About a Sucuri RCE…and How Not to Handle Bug Bounty Reports

8 minute read


Sucuri is a self-proclaimed “most recommended website security service among web professionals” offering protection, monitoring and malware removal services. They ran a Bug Bounty program on HackerOne and also blogged about how important security reports are. While their program was still active, I’ve been hacking on them quite a lot which eventually ranked me #1 on their program.

By the end of 2017, I have found and reported an explicitly disabled SSL certificate validation in their server-side scanner, which could be used by an attacker with MiTM capabilities to execute arbitrary code on Sucuri’s customer systems.

The result: Sucuri provided me with an initial bounty of 250 USD for this issue (they added 500 USD later due to a misunderstanding on their side) - out of an announced 5000 USD max bounty, fixed the issue, closed my report as informative and went completely silent to apparently prevent the disclosure of this issue.

Every Sucuri customer who is using the server-side scanner and who installed it on their server before June 2018 should immediately upgrade the server-side scanner to the most recent version which fixes this vulnerability!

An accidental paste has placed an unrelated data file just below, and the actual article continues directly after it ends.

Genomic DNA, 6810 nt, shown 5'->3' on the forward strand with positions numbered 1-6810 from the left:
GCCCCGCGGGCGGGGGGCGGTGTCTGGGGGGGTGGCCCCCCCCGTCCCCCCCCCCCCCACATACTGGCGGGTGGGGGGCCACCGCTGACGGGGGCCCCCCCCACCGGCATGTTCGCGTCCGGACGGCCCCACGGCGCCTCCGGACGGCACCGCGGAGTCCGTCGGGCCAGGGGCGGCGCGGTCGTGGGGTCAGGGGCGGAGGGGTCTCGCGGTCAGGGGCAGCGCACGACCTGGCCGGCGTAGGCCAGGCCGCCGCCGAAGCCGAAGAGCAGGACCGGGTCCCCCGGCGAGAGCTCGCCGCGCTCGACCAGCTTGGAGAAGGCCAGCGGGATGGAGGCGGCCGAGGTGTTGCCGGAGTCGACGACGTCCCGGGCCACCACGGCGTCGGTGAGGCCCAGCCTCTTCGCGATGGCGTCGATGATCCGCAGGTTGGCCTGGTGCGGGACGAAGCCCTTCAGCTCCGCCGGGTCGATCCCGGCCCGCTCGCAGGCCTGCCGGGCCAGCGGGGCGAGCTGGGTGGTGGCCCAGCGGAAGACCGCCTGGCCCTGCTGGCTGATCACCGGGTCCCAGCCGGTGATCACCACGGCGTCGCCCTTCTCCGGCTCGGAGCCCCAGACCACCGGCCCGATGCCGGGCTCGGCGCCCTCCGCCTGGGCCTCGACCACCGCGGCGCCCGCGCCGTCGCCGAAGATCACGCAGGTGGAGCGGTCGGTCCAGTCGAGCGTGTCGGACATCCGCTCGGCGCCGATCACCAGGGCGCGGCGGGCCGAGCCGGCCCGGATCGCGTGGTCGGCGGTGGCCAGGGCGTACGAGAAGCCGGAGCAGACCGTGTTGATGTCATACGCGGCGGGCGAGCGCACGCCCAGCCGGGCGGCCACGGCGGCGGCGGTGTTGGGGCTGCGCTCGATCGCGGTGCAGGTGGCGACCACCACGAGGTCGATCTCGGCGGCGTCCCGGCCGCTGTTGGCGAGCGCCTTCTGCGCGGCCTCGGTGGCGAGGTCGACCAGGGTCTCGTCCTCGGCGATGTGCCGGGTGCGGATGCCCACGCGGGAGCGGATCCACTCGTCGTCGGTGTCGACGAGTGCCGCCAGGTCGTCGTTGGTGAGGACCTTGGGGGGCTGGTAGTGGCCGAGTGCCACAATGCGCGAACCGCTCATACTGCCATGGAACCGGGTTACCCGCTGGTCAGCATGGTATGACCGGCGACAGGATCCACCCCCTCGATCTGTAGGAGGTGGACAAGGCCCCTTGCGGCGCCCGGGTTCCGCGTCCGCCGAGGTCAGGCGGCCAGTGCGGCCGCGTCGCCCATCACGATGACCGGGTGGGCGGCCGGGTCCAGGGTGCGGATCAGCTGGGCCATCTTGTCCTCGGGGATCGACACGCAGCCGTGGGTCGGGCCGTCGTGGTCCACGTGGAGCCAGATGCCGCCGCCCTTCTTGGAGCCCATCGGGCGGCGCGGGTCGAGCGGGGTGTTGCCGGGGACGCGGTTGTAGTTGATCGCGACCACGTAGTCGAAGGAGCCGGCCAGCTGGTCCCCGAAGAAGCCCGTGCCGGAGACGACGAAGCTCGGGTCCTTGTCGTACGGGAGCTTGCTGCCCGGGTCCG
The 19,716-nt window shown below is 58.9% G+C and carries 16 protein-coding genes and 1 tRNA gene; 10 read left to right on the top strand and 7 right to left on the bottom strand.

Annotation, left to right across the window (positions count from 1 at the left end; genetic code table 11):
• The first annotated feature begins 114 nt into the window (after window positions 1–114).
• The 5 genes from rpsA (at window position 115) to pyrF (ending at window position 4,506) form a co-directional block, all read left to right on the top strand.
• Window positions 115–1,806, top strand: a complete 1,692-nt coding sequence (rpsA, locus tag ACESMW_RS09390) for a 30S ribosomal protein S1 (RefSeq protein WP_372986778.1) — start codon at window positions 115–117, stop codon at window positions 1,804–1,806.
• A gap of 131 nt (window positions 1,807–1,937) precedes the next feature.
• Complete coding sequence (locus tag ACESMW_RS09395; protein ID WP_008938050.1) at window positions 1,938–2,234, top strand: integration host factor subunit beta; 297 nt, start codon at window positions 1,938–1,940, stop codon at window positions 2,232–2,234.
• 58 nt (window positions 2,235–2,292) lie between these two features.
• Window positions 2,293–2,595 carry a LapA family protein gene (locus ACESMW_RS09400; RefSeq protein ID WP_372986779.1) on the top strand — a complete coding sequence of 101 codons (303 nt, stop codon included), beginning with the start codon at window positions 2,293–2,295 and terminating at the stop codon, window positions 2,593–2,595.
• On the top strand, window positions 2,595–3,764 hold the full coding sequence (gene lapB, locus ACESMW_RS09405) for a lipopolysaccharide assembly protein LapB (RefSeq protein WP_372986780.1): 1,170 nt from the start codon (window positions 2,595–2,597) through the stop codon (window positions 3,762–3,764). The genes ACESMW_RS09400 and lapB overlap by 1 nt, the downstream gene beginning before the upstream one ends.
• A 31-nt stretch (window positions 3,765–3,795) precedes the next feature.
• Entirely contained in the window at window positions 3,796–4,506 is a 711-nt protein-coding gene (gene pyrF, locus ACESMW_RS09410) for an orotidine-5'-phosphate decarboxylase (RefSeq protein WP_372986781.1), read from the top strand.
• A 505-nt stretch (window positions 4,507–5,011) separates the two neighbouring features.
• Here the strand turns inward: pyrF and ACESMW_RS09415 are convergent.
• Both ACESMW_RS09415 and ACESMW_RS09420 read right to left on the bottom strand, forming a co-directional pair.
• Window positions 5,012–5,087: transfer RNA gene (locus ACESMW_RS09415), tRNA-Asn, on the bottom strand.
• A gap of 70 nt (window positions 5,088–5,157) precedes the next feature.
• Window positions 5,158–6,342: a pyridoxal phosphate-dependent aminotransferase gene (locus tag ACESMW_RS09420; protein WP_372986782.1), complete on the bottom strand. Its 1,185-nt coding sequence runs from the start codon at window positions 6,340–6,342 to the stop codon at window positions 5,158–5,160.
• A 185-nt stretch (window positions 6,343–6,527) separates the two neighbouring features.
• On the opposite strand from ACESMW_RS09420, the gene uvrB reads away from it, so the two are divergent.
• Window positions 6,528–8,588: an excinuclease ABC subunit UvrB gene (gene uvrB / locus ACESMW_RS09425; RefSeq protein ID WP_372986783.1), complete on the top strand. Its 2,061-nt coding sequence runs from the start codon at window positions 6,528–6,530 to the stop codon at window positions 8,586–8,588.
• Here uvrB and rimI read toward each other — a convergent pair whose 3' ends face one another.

SSL Certificate Validation is Overrated

As part of their services, Sucuri offers a custom server-side scanner, which customers can place on their servers and which runs periodic scans to detect integrity failures / compromises. Basically the server-side scanner is just a custom PHP script with a random looking filename of i.e. sucuri-[md5].php which a customer can place on their webserver.

NOTE: Due to a copyright notice in the script itself, I cannot share the full server-side scanner script here, but will use pseudo-code instead to show its logic. If you want to play with it by yourself, register an account with them and grab the script by yourself ;-)

$endpoint = "monitor2";
$pwd = "random-md5";



$c = curl_init();
curl_setopt($c, CURLOPT_URL, "https://$endpoint.sucuri.net/imonitor");
curl_setopt($c, CURLOPT_POSTFIELDS, "p=$pwd&amp;q=".$_POST['secret']); 
curl_setopt($c, CURLOPT_SSL_VERIFYPEER, false);
$result = curl_exec($c);

$b64 =  base64_decode($result);


As soon as you put the script in the web root of your server and configure your Sucuri account to perform server-side scans, the script instantly gets hit by the Sucuri Integrity Monitor with an HTTP POST request targeting the run method like the following:

This HTTP POST request does also include the secret parameter as shown in the pseudocode above and basically triggers a bunch of IP validations to make sure that only Sucuri is able to trigger the script. Unfortunately this part is flawed as hell due to stuff like:


(But that’s an entirely different topic and not covered by this post.)

By the end of the script, a curl request is constructed which eventually triggers a callback to the Sucuri monitoring system. However, there is one strange line in the above code:

curl_setopt($c, CURLOPT_SSL_VERIFYPEER, false);

So Sucuri explicitly set CURLOPT_SSL_VERIFYPEER to false. The consequences of this are best described by the curl project itself: